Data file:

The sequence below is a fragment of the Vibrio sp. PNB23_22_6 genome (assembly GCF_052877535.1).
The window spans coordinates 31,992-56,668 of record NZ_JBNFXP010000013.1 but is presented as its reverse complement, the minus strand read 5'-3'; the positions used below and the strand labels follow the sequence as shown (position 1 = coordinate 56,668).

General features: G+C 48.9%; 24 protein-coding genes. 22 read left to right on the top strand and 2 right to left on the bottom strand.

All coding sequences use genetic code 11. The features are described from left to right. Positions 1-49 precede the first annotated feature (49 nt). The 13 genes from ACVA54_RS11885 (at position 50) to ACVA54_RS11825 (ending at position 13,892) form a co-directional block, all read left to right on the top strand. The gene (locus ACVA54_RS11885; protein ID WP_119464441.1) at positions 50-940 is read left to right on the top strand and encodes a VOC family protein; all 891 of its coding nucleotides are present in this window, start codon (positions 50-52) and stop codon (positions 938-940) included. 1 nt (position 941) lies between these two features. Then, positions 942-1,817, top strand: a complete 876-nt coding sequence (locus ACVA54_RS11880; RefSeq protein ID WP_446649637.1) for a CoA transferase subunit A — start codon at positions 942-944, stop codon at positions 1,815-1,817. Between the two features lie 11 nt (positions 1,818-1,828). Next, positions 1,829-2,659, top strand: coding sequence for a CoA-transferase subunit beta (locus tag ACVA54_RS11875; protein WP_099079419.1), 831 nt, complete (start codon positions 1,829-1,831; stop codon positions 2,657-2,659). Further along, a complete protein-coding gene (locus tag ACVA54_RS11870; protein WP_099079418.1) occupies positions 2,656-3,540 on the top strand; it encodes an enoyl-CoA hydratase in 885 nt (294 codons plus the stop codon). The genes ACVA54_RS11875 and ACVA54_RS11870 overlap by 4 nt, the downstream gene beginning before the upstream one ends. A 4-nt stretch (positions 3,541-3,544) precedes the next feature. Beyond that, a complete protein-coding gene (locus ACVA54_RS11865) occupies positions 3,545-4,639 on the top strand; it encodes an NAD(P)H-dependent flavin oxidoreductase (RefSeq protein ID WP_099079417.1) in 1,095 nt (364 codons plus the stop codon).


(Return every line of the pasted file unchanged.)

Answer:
The sequence below is a fragment of the Vibrio sp. PNB23_22_6 genome (assembly GCF_052877535.1).
The window spans coordinates 31,992-56,668 of record NZ_JBNFXP010000013.1 but is presented as its reverse complement, the minus strand read 5'-3'; the positions used below and the strand labels follow the sequence as shown (position 1 = coordinate 56,668).

General features: G+C 48.9%; 24 protein-coding genes. 22 read left to right on the top strand and 2 right to left on the bottom strand.

All coding sequences use genetic code 11. The features are described from left to right. Positions 1-49 precede the first annotated feature (49 nt). The 13 genes from ACVA54_RS11885 (at position 50) to ACVA54_RS11825 (ending at position 13,892) form a co-directional block, all read left to right on the top strand. The gene (locus ACVA54_RS11885; protein ID WP_119464441.1) at positions 50-940 is read left to right on the top strand and encodes a VOC family protein; all 891 of its coding nucleotides are present in this window, start codon (positions 50-52) and stop codon (positions 938-940) included. 1 nt (position 941) lies between these two features. Then, positions 942-1,817, top strand: a complete 876-nt coding sequence (locus ACVA54_RS11880; RefSeq protein ID WP_446649637.1) for a CoA transferase subunit A — start codon at positions 942-944, stop codon at positions 1,815-1,817. Between the two features lie 11 nt (positions 1,818-1,828). Next, positions 1,829-2,659, top strand: coding sequence for a CoA-transferase subunit beta (locus tag ACVA54_RS11875; protein WP_099079419.1), 831 nt, complete (start codon positions 1,829-1,831; stop codon positions 2,657-2,659). Further along, a complete protein-coding gene (locus tag ACVA54_RS11870; protein WP_099079418.1) occupies positions 2,656-3,540 on the top strand; it encodes an enoyl-CoA hydratase in 885 nt (294 codons plus the stop codon). The genes ACVA54_RS11875 and ACVA54_RS11870 overlap by 4 nt, the downstream gene beginning before the upstream one ends. A 4-nt stretch (positions 3,541-3,544) precedes the next feature. Beyond that, a complete protein-coding gene (locus ACVA54_RS11865) occupies positions 3,545-4,639 on the top strand; it encodes an NAD(P)H-dependent flavin oxidoreductase (RefSeq protein ID WP_099079417.1) in 1,095 nt (364 codons plus the stop codon).